2
$\begingroup$

Maybe, some of you remember having to pick one person during playing as kids. That person would than have to catch the others for example. The methods to pick given person often would either depend on a "random" number one of the kids picked or on other factors like the shoe size.

Inspiried by some children playing, I started thinking about a secure decentralized method to create a consent about a pseudorandom number which everyone can influence but not predict or be manipulated to give an attacker an advantage e.g. force the method to always pick one person.

The very first idea I came up with was that every party shares a random number. Now, everyone can combine the numbers by appending, calculate a hash and then choose the person who would have to catch the others based on the hash.

To do so we define the function $f(x)$ which can reduce an input of an arbitrary length to a number between 0 and n, for example $f(x) = x\ mod\ n$.

There is a very obvious attack to this scheme: The last person to share it's random number can manipulate force the output to any output he want's by choosing random numbers for $x$ until $f(H(r_0\ ||\ r_1\ ||\ ...\ ||\ r_{n-2}\ ||\ x))$ equals the desired output.

The only way I can come up with to prevent such an attack is preventing one can be in hold of every other random number but binding everyone to their random number. This can be archieved by following protocol:

  1. Every party chooses a random number $r$ and shares $H(r)$ thus binding itself to $r$ since any modification to $r$ can be detected unless $H$ has easily findable collisions.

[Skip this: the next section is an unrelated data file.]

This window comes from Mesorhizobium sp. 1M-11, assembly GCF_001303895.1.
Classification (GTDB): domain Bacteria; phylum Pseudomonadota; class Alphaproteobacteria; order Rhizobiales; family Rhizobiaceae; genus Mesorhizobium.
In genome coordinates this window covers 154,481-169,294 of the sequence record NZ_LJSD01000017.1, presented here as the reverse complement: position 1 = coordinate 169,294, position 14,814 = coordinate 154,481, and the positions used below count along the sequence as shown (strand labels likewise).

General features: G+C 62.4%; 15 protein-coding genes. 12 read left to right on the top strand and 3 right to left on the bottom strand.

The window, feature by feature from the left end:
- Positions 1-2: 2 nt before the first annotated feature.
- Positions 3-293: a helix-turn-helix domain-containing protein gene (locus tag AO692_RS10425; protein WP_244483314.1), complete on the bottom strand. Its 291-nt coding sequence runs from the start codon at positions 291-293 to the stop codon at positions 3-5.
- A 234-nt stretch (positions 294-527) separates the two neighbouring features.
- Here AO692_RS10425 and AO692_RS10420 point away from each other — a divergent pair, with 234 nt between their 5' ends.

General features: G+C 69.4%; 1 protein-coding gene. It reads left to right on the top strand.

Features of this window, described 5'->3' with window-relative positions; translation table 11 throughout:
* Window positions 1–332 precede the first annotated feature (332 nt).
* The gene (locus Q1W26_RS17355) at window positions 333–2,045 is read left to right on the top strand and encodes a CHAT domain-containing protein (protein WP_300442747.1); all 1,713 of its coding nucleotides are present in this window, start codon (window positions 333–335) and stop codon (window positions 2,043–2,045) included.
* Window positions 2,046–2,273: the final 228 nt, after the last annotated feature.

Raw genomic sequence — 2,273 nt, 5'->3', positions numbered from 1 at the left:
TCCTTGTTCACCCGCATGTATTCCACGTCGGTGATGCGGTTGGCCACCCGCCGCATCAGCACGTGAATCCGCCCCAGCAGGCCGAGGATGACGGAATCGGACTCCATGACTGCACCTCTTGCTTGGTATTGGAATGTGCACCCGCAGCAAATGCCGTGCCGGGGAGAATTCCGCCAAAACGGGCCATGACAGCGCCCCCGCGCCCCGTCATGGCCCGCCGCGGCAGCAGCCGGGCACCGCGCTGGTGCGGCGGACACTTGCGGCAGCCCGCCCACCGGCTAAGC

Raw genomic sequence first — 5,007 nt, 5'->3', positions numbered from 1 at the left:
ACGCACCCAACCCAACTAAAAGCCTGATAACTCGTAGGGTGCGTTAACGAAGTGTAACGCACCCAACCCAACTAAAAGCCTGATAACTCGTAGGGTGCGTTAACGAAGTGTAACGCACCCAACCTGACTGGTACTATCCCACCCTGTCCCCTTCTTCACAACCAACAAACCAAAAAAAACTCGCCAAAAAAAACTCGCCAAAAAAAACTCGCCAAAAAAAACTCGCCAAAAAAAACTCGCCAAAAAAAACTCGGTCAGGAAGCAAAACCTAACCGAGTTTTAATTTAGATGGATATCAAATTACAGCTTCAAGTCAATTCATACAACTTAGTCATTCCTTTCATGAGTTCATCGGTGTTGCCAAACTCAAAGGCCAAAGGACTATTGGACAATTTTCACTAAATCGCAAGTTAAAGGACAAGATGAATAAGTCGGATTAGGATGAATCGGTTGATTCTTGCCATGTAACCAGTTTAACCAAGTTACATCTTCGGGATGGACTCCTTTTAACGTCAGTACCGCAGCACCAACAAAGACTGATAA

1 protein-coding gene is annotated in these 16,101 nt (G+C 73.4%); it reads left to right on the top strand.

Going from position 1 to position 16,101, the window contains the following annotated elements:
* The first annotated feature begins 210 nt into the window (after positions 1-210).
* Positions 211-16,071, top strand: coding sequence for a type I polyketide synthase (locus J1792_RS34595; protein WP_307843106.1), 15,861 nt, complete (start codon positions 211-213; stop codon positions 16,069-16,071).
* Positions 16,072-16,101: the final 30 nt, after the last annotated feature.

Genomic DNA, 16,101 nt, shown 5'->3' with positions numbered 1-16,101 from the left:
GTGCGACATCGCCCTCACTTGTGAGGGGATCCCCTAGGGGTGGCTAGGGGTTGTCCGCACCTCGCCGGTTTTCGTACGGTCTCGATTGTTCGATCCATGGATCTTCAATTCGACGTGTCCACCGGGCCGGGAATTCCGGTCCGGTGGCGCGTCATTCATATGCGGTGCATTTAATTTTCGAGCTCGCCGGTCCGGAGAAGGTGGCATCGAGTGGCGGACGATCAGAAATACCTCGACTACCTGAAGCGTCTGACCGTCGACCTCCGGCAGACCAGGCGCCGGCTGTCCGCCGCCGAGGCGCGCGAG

2. After every party has shared it's $H(r)$, the $r$'s are exchanged. While doing so, the $r$'s are validated to match with the hashes.
  3. The output is $f(H(r_0\ ||\ r_1\ ||\ ...\ ||\ r_{n-1}))$.

This protocol has no extra security if the random numbers are small enough to be bruteforced and / or have been precomputed. Given $r$ is in a range of $2^n$ an attacker can run through every $i$ in $[0\ ...\ 2^8]$ and store $H(i)$. The attacker then can lookup these hashes during step one and then choose an arbitrary $r$ which matches his needs. That's why I suggest that the number should be at least 128 bit big.

Have I missed something? Are there other ways for an attacker to set the outcome of the algorithm to a greater extend than just "adding it's entropy"?

$\endgroup$
  • 1
    $\begingroup$ Do you assume a reliable and authenticated communication channel between all parties? $\endgroup$ – mat Sep 2 '17 at 21:34
  • $\begingroup$ @mat Yes, I do assume a reliable and authenticated communication channel between all parties. $\endgroup$ – VincBreaker Sep 2 '17 at 21:35
  • 1
    $\begingroup$ Your scheme looks pretty solid, to me. $\endgroup$ – mat Sep 2 '17 at 21:38
  • 1
    $\begingroup$ There was a cool paper published this year that treats decentralized random number generation in some depth: eprint.iacr.org/2016/1067.pdf $\endgroup$ – pg1989 Sep 3 '17 at 1:41

Your Answer

By clicking “Post Your Answer”, you agree to our terms of service, privacy policy and cookie policy

Browse other questions tagged or ask your own question.